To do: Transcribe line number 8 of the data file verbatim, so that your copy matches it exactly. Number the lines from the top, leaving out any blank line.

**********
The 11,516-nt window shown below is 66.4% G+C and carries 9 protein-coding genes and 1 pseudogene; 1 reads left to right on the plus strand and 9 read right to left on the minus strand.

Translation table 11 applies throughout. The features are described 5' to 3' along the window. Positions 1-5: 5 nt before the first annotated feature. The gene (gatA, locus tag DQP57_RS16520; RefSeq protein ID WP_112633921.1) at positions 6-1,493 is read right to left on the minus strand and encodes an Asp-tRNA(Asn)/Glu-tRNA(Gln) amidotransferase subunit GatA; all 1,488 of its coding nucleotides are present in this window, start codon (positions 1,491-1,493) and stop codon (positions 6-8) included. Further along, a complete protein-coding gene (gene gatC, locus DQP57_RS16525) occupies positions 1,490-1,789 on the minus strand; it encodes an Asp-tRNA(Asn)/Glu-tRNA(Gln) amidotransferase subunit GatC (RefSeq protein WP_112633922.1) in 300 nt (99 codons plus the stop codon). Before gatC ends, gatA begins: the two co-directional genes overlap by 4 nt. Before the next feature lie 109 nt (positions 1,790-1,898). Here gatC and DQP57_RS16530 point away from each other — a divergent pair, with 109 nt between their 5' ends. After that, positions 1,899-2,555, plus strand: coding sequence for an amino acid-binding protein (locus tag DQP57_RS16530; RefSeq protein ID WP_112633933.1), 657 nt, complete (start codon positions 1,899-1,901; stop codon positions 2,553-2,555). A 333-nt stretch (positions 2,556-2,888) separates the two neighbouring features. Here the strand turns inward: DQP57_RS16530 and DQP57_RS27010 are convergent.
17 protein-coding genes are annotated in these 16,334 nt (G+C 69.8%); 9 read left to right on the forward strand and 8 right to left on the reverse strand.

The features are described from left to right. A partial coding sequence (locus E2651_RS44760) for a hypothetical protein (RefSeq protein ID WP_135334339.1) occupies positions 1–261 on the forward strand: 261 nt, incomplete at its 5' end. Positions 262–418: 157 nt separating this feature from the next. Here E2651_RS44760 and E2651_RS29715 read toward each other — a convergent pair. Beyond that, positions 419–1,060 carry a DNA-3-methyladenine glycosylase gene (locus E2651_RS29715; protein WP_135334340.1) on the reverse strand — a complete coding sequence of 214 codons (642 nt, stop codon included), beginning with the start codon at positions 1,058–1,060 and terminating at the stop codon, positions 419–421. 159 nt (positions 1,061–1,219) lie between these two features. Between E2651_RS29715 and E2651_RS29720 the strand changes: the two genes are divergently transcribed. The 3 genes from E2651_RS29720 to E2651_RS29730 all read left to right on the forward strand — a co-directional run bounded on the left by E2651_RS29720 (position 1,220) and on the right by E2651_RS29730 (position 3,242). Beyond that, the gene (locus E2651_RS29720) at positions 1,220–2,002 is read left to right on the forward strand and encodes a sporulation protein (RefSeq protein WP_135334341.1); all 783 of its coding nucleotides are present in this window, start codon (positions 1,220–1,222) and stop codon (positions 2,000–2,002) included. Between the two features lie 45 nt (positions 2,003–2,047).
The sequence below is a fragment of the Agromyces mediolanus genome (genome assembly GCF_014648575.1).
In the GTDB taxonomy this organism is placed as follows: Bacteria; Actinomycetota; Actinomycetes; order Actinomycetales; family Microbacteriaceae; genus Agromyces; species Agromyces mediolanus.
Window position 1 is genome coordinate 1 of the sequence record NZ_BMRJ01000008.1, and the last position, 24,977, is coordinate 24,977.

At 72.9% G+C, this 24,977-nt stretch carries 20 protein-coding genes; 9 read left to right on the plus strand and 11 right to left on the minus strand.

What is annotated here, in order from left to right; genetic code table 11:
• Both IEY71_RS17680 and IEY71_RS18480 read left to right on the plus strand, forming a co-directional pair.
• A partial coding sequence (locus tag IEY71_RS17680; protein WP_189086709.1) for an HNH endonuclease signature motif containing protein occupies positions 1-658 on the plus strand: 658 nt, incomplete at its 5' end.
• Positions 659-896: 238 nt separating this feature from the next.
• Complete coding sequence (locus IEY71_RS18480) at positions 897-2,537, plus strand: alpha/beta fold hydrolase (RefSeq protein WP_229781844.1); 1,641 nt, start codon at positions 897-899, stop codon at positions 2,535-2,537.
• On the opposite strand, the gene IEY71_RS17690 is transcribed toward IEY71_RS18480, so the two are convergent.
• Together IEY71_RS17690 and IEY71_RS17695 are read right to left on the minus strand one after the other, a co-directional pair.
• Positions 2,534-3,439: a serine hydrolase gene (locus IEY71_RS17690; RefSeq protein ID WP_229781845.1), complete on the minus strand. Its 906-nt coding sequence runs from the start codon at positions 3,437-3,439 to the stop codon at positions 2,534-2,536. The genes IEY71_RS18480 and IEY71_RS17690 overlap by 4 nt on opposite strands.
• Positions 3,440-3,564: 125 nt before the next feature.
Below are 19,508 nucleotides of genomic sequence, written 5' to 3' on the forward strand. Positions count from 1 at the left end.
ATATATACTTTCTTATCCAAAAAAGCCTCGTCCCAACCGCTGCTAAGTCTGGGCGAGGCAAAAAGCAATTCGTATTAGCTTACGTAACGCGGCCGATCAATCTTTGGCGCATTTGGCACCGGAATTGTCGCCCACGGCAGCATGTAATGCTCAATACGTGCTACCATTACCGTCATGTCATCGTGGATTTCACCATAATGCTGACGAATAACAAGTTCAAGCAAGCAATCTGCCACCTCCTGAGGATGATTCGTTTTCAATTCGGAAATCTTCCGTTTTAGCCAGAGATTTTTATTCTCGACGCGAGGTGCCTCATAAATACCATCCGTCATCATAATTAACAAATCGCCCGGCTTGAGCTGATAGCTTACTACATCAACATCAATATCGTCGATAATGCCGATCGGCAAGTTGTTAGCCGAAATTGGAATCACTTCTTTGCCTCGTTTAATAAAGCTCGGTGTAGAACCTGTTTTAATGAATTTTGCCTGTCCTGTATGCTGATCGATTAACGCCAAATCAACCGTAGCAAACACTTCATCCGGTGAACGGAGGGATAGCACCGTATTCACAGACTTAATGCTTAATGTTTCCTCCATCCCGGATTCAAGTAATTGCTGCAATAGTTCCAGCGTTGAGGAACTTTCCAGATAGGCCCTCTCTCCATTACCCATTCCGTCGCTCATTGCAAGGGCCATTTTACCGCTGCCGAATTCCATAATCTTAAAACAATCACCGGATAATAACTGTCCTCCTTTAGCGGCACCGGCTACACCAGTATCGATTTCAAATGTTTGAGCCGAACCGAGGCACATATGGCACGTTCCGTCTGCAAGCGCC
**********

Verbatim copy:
At 72.9% G+C, this 24,977-nt stretch carries 20 protein-coding genes; 9 read left to right on the plus strand and 11 right to left on the minus strand.